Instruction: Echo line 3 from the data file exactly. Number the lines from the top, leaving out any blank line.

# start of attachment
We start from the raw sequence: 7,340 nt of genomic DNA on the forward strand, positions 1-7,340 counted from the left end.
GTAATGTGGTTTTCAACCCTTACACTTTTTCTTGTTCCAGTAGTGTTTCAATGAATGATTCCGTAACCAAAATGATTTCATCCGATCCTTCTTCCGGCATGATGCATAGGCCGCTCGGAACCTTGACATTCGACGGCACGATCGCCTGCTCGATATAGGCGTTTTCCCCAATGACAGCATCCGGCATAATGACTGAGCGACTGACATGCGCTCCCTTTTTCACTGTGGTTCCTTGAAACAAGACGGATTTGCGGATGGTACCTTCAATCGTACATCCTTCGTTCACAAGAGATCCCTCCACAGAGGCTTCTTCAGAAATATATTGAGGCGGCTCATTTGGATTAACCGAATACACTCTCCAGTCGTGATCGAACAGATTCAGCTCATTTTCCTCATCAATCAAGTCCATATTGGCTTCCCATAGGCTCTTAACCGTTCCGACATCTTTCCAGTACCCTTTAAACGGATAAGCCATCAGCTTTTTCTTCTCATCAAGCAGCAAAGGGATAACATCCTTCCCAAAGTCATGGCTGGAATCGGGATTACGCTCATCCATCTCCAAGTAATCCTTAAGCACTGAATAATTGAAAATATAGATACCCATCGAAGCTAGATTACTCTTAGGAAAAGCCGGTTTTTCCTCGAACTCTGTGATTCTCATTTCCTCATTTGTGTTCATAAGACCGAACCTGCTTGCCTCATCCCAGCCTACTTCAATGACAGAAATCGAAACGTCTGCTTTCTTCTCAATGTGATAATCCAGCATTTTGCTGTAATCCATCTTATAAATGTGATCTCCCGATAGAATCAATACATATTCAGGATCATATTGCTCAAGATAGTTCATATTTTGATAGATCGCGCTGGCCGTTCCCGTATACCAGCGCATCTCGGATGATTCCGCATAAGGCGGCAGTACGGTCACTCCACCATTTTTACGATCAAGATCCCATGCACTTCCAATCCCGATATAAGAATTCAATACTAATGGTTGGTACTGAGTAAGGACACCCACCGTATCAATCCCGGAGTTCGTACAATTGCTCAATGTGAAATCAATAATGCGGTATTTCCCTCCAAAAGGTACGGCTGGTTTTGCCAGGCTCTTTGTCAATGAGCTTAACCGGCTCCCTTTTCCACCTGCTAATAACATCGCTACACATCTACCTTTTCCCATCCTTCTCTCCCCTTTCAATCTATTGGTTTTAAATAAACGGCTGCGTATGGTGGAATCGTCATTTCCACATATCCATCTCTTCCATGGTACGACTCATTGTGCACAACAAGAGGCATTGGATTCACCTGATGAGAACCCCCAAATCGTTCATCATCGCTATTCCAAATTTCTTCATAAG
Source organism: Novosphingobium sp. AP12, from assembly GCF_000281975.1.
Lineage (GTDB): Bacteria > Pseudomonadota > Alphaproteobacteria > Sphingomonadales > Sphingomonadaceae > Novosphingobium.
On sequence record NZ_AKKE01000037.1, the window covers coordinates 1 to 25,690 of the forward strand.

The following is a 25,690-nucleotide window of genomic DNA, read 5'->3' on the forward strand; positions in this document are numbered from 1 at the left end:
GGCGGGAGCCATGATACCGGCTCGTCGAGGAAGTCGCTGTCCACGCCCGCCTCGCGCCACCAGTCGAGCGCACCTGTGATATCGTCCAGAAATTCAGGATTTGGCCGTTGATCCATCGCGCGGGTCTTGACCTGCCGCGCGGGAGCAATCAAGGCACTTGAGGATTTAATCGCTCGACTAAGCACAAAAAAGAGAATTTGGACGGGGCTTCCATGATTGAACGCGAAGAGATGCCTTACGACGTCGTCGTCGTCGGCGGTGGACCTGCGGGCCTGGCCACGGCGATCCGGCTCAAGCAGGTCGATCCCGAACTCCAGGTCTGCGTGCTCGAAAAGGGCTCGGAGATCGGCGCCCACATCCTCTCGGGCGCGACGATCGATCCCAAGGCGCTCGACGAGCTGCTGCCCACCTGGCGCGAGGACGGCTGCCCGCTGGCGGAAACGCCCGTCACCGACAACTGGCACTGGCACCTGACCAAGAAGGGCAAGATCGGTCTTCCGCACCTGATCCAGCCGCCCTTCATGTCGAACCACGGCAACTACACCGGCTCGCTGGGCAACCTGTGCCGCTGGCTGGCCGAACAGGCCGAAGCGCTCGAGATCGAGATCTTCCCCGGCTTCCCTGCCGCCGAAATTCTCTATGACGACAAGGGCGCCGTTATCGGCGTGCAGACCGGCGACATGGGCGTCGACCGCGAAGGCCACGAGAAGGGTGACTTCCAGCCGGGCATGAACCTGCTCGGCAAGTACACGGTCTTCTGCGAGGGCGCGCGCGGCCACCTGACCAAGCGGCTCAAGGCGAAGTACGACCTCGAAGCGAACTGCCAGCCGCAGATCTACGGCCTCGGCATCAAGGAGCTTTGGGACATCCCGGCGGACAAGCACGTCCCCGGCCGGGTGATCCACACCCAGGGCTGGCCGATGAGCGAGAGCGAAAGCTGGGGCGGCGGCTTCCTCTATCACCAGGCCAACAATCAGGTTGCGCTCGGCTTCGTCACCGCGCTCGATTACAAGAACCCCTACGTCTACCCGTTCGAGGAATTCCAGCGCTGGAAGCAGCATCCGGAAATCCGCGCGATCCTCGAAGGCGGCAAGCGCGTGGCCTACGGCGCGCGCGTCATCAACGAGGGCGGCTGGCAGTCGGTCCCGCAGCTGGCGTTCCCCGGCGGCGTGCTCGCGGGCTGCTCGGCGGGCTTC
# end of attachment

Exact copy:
Source organism: Novosphingobium sp. AP12, from assembly GCF_000281975.1.